Value Investing Live Recap: Tom Russo 2021 Update - Stockxpo - Grow more with Investors, Traders, Analyst and Research

Value Investing Live Recap: Tom Russo 2021 Update

GuruFocus had the pleasure of hosting a presentation with

Tom Russo
(Trades, Portfolio), managing member of Gardner Russo & Quinn LLC and Semper Vic Partners GP, LP.

Russo joined Gardner Russo & Quinn as a partner in 1989. In 2014, he became the managing member of the firm. Gardner Russo & Quinn and Semper Vic Partners oversee two “global value,” long-only, equity investment partnerships, the first of which Russo founded in 1983. The guru oversees more than $8 billion distributed between Semper Vic partnerships and separate accounts managed in parallel fashion.

His investment strategy seeks globally leading companies whose brands permit them the capacity to develop market shares in the parts of the world that are undergoing economic growth and increasing political stability. He prefers companies with sufficient cash flows from existing operations to allow them to underwrite long-term-oriented investments required to build market share and develop enduring franchises.

The end of the second quarter saw top holdings in Berkshire Hathaway Inc. (

BRK.A, Financial), Mastercard Inc. (MA, Financial), Nestle SA (NSRGY, Financial), Alphabet Inc. (GOOG, Financial) and Philip Morris International Inc. (PM, Financial).

Watch the full video here:


Key Takeaways

Russo started his presentation discussing the start of his investment career, which involved a visit from

Warren Buffett
(Trades, Portfolio) to one of his business classes in 1982. He then discussed the influence of his professor, which led him to become a global investor.

As the value of a company is entirely dependent on growth, Russo emphasized the importance of looking for companies with the “capacity to reinvest” in order to grow as well as the “capacity to suffer” in the short term in order to benefit in the long term.

Diving into the first topic, Russo said he focuses on companies that operate on a global scale and are largely family-owned businesses. By operating on a global scale, a company drastically increases the potential to see population growth among its consumers by spreading into new markets. Then combine a global scale with family management and a company is created that is focused on making the best changes over the long term. In this case, a company that is happy to reinvest capital to expand the business rather than show high returns for shareholders.

As for a company’s “capacity to suffer,” many of the companies he has invested in have taken serious hits to their bottom lines or expansion due to reinvesting in themselves for long-term success. His examples covered companies that found themselves investing large sums of money in places that other investors would have seen as destroying value. By suffering the short-term consequences, these companies came out on top and saw massive benefits.


Russo used several companies to highlight his key points and show where he sees value opportunities currently. Covering several companies at a time, he looked at different consumer goods industries.

Revisiting Nestle, which he covered during his last presentation, Russo said the company has shown “the capacity to suffer” as it has restructured its business under the leadership of Mark Schneider. During the course of the Covid-19 pandemic, the company has acquired extraordinary businesses that it would not otherwise been able to, allowing it to buy companies like Aimmune, a biopharmaceutical company focusing on developing oral treatments for potentially life-threatening food allergies, and meal delivery service Freshly.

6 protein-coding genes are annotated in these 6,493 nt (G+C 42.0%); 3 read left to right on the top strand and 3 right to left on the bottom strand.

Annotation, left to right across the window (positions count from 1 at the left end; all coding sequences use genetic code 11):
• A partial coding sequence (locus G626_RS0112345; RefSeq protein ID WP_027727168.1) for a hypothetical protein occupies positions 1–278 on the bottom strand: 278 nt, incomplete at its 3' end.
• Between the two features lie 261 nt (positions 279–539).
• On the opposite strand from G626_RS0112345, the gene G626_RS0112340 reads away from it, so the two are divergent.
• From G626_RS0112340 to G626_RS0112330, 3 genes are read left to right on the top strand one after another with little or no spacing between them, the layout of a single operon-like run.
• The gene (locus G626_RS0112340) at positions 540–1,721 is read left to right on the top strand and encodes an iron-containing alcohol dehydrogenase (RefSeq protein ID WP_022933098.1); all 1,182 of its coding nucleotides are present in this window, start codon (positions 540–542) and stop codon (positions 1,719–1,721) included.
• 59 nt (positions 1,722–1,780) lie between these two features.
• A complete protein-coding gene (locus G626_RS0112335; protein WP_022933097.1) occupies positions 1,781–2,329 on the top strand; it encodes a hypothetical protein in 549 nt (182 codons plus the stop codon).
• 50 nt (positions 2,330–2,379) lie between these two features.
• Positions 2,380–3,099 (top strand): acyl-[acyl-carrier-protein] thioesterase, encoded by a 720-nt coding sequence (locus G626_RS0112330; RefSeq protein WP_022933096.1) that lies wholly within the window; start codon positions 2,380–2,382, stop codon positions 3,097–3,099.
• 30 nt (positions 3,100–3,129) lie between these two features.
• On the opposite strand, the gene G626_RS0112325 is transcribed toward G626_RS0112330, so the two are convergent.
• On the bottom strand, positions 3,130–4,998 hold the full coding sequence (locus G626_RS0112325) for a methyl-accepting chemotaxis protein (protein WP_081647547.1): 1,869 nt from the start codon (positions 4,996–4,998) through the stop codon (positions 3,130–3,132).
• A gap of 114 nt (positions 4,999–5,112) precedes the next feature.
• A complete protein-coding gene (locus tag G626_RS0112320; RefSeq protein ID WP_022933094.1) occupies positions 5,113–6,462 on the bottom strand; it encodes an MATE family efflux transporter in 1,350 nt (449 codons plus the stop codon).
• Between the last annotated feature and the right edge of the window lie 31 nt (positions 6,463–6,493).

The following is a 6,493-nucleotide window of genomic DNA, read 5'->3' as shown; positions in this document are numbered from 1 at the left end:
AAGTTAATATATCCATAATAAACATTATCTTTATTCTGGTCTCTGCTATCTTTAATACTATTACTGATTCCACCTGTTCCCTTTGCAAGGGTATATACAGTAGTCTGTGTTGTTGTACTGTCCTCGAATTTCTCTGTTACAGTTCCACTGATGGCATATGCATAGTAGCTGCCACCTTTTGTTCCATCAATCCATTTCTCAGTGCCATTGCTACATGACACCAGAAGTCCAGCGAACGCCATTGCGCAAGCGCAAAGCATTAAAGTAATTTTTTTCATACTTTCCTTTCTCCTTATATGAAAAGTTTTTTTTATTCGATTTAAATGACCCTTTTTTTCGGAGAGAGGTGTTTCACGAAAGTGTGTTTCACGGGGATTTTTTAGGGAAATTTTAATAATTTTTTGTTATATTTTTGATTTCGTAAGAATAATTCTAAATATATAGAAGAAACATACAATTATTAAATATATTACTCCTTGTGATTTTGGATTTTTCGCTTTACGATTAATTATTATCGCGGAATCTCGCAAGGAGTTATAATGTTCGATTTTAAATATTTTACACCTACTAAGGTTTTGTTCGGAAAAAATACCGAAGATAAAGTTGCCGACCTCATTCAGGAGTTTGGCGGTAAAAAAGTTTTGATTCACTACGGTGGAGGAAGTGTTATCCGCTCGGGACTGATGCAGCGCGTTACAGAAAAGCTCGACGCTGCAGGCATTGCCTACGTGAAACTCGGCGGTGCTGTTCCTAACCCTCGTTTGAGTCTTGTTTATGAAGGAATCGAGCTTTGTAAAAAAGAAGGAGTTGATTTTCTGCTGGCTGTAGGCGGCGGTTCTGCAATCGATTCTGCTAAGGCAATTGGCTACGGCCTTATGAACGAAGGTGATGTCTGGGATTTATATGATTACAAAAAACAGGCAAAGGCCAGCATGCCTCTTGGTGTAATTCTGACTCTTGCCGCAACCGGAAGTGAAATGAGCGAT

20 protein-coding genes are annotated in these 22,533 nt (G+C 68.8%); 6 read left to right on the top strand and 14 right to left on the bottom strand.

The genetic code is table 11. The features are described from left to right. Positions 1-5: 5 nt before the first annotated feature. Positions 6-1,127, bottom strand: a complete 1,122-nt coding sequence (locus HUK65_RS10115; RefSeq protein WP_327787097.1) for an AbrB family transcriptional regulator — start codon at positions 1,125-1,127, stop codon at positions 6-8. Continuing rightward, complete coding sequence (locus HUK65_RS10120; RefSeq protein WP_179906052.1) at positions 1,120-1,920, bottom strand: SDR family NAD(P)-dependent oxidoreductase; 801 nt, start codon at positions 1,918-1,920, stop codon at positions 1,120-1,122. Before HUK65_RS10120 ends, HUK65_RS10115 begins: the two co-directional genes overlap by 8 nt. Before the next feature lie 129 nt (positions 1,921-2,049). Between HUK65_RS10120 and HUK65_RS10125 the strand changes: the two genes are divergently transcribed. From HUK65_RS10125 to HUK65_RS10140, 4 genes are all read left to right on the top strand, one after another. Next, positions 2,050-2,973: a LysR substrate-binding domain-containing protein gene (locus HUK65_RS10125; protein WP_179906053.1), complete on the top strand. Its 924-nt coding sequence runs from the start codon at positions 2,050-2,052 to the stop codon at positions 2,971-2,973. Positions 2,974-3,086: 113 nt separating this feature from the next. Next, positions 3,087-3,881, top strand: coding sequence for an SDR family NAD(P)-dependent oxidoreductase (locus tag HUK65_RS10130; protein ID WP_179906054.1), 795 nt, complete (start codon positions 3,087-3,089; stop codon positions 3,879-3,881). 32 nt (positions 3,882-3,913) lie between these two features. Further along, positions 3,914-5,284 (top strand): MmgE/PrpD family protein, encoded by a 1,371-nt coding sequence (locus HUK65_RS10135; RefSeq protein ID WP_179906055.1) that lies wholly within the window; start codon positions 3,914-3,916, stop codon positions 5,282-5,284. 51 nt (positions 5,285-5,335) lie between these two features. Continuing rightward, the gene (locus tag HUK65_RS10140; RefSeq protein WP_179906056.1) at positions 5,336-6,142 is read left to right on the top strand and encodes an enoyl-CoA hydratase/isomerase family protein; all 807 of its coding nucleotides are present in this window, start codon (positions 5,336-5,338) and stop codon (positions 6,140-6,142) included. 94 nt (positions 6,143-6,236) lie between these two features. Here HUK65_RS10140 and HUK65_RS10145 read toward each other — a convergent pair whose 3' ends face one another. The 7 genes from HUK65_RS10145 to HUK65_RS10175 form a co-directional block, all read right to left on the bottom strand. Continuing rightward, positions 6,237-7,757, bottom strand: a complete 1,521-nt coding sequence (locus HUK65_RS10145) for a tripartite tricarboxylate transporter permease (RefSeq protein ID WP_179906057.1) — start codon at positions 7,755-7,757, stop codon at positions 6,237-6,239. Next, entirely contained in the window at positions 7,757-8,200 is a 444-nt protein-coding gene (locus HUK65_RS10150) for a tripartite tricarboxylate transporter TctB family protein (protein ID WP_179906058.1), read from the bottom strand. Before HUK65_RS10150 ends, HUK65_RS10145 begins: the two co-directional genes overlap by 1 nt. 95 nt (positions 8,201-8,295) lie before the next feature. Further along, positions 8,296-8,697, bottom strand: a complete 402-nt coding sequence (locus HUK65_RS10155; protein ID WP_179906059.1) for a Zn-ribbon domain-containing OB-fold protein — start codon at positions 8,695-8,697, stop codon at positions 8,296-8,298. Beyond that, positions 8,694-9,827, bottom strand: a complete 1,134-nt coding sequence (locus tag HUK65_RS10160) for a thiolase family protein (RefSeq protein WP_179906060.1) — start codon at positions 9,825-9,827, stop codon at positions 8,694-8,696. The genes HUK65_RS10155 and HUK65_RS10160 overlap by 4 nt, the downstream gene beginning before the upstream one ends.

Another one of the stocks he covered during the presentation was Heineken NV (

XAMS:HEIA, Financial), a Dutch brewer that owns over 165 breweries and produces 348 international, regional, local and specialty beers and ciders. He said the company demonstrates the “capacity to suffer” in its pursuit for expanding its business across the globe over the past several years.



Throughout the presentation and pausing between sections, Russo took questions from the audience. One question that was raised was in regard to his views on inflation.

While he is worried about inflation, he believes it will be transitory. He noted that we are going through a “crazy time” currently with the pandemic, supply chain disruptions and chip shortages. He used Hasbro Inc. (

HAS, Financial) an example in that the company announced it is having to pay significantly more for a load of Tonka trucks than it has in the past. However, since it has such a powerful brand, the company should be able to raise prices to cover the cost, as customers will likely be willing to fork over more money just for the name.

Several audience members also inquired about his investment in Alibaba Group Holding Ltd. (

BABA, Financial), specifically asking if he is worried about the consequences of the stock potentially being delisted and the Chinese government’s approach to its VIE structure.

Russo said his view of the company was shaped by the comments he received from other portfolio companies in regard to the e-commerce giant, having gotten involved with its Tmall business in order to operate in China. The guru said he looks for businesses where people say they cannot do without them.

As for the Chinese government’s crackdown, Russo said he believes they understand they need Western capital on terms that are agreeable, along with Western technology and markets.

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